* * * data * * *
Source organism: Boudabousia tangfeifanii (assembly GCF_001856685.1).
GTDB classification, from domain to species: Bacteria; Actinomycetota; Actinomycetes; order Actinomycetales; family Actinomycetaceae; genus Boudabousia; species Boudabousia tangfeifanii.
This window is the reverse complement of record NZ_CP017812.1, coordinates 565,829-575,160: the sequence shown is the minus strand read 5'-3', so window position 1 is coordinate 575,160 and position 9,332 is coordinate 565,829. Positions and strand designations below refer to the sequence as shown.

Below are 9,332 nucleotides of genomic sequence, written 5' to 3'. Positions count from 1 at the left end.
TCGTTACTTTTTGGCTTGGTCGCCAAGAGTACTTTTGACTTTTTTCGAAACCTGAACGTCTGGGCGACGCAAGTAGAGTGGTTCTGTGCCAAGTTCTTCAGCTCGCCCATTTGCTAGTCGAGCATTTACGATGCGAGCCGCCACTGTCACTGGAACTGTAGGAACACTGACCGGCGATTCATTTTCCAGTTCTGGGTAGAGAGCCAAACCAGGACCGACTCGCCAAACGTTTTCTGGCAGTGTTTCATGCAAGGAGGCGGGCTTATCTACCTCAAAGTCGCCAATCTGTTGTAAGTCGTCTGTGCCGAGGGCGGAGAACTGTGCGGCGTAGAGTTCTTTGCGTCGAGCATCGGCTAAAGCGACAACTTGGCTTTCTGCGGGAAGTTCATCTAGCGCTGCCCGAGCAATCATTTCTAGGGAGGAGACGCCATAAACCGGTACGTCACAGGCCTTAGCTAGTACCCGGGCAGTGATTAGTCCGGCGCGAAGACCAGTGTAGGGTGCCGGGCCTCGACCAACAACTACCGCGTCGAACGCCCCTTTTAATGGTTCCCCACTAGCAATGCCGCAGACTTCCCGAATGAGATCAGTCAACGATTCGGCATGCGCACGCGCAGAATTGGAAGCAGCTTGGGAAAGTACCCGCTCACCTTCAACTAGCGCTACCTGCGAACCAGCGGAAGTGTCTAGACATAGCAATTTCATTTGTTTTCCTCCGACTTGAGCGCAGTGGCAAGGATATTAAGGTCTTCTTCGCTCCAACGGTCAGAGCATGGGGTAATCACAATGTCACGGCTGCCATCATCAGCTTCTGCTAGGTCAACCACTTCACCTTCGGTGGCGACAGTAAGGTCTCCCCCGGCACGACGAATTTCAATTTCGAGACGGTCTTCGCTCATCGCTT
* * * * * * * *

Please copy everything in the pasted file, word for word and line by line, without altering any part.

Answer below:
Source organism: Boudabousia tangfeifanii (assembly GCF_001856685.1).
GTDB classification, from domain to species: Bacteria; Actinomycetota; Actinomycetes; order Actinomycetales; family Actinomycetaceae; genus Boudabousia; species Boudabousia tangfeifanii.
This window is the reverse complement of record NZ_CP017812.1, coordinates 565,829-575,160: the sequence shown is the minus strand read 5'-3', so window position 1 is coordinate 575,160 and position 9,332 is coordinate 565,829. Positions and strand designations below refer to the sequence as shown.

Below are 9,332 nucleotides of genomic sequence, written 5' to 3'. Positions count from 1 at the left end.
TCGTTACTTTTTGGCTTGGTCGCCAAGAGTACTTTTGACTTTTTTCGAAACCTGAACGTCTGGGCGACGCAAGTAGAGTGGTTCTGTGCCAAGTTCTTCAGCTCGCCCATTTGCTAGTCGAGCATTTACGATGCGAGCCGCCACTGTCACTGGAACTGTAGGAACACTGACCGGCGATTCATTTTCCAGTTCTGGGTAGAGAGCCAAACCAGGACCGACTCGCCAAACGTTTTCTGGCAGTGTTTCATGCAAGGAGGCGGGCTTATCTACCTCAAAGTCGCCAATCTGTTGTAAGTCGTCTGTGCCGAGGGCGGAGAACTGTGCGGCGTAGAGTTCTTTGCGTCGAGCATCGGCTAAAGCGACAACTTGGCTTTCTGCGGGAAGTTCATCTAGCGCTGCCCGAGCAATCATTTCTAGGGAGGAGACGCCATAAACCGGTACGTCACAGGCCTTAGCTAGTACCCGGGCAGTGATTAGTCCGGCGCGAAGACCAGTGTAGGGTGCCGGGCCTCGACCAACAACTACCGCGTCGAACGCCCCTTTTAATGGTTCCCCACTAGCAATGCCGCAGACTTCCCGAATGAGATCAGTCAACGATTCGGCATGCGCACGCGCAGAATTGGAAGCAGCTTGGGAAAGTACCCGCTCACCTTCAACTAGCGCTACCTGCGAACCAGCGGAAGTGTCTAGACATAGCAATTTCATTTGTTTTCCTCCGACTTGAGCGCAGTGGCAAGGATATTAAGGTCTTCTTCGCTCCAACGGTCAGAGCATGGGGTAATCACAATGTCACGGCTGCCATCATCAGCTTCTGCTAGGTCAACCACTTCACCTTCGGTGGCGACAGTAAGGTCTCCCCCGGCACGACGAATTTCAATTTCGAGACGGTCTTCGCTCATCGCTT